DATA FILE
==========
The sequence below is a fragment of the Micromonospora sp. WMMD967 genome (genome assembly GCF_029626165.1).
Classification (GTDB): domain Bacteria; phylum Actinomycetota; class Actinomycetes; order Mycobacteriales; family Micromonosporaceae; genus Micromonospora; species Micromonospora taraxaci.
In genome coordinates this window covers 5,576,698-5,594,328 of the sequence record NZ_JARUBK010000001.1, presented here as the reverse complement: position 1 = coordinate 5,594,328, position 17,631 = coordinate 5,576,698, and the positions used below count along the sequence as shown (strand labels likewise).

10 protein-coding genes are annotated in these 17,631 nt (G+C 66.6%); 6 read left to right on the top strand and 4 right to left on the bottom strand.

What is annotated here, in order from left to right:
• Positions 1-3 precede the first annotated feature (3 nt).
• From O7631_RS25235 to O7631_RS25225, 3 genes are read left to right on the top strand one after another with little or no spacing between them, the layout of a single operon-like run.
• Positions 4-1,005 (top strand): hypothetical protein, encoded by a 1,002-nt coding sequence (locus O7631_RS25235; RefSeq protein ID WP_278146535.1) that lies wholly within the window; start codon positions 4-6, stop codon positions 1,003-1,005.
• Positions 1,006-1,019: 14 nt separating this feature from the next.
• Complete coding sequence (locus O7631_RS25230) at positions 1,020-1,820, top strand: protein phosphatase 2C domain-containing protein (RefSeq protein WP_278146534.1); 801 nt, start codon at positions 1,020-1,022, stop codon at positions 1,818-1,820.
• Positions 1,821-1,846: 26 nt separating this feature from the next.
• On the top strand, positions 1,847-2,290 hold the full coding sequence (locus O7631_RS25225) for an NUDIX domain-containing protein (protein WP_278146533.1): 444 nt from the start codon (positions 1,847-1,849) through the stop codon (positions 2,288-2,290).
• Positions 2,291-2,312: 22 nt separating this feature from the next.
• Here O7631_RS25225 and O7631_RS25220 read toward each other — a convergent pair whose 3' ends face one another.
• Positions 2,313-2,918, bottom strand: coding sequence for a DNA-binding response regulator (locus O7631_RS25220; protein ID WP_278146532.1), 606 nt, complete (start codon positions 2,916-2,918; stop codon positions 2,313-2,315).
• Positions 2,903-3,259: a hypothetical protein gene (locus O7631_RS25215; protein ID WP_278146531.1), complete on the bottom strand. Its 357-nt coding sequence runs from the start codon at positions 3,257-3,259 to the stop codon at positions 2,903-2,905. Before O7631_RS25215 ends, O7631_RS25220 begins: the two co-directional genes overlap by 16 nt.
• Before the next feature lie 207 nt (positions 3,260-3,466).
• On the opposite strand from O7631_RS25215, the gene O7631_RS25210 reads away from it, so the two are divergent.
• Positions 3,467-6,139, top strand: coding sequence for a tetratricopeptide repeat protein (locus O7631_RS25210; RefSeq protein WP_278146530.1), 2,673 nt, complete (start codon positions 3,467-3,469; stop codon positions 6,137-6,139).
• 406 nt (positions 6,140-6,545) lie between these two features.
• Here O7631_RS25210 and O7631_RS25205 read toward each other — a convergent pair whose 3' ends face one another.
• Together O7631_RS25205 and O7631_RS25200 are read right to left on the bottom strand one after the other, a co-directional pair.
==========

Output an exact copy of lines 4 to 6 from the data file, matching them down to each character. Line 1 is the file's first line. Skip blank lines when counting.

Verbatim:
10 protein-coding genes are annotated in these 17,631 nt (G+C 66.6%); 6 read left to right on the top strand and 4 right to left on the bottom strand.

What is annotated here, in order from left to right:
• Positions 1-3 precede the first annotated feature (3 nt).